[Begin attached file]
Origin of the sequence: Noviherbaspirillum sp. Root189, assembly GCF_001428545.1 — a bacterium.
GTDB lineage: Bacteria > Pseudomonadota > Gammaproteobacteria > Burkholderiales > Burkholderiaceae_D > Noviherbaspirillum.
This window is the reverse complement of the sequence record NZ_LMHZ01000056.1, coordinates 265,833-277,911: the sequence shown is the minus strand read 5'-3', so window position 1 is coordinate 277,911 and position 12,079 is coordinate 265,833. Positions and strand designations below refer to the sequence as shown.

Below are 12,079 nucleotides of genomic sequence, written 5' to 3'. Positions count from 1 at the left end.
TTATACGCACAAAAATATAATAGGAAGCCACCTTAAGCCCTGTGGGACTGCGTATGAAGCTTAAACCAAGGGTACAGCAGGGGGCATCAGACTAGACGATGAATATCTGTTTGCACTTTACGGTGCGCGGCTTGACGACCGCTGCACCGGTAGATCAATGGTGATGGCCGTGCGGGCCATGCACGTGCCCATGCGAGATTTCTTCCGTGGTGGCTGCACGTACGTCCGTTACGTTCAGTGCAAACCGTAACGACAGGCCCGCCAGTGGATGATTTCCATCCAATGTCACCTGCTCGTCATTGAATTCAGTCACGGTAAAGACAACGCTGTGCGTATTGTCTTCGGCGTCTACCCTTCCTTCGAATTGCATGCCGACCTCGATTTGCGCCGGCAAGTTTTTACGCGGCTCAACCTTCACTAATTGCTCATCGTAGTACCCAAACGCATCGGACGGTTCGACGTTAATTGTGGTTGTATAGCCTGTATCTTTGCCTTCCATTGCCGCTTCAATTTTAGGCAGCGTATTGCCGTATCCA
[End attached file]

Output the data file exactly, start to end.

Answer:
Origin of the sequence: Noviherbaspirillum sp. Root189, assembly GCF_001428545.1 — a bacterium.
GTDB lineage: Bacteria > Pseudomonadota > Gammaproteobacteria > Burkholderiales > Burkholderiaceae_D > Noviherbaspirillum.
This window is the reverse complement of the sequence record NZ_LMHZ01000056.1, coordinates 265,833-277,911: the sequence shown is the minus strand read 5'-3', so window position 1 is coordinate 277,911 and position 12,079 is coordinate 265,833. Positions and strand designations below refer to the sequence as shown.

Below are 12,079 nucleotides of genomic sequence, written 5' to 3'. Positions count from 1 at the left end.
TTATACGCACAAAAATATAATAGGAAGCCACCTTAAGCCCTGTGGGACTGCGTATGAAGCTTAAACCAAGGGTACAGCAGGGGGCATCAGACTAGACGATGAATATCTGTTTGCACTTTACGGTGCGCGGCTTGACGACCGCTGCACCGGTAGATCAATGGTGATGGCCGTGCGGGCCATGCACGTGCCCATGCGAGATTTCTTCCGTGGTGGCTGCACGTACGTCCGTTACGTTCAGTGCAAACCGTAACGACAGGCCCGCCAGTGGATGATTTCCATCCAATGTCACCTGCTCGTCATTGAATTCAGTCACGGTAAAGACAACGCTGTGCGTATTGTCTTCGGCGTCTACCCTTCCTTCGAATTGCATGCCGACCTCGATTTGCGCCGGCAAGTTTTTACGCGGCTCAACCTTCACTAATTGCTCATCGTAGTACCCAAACGCATCGGACGGTTCGACGTTAATTGTGGTTGTATAGCCTGTATCTTTGCCTTCCATTGCCGCTTCAATTTTAGGCAGCGTATTGCCGTATCCA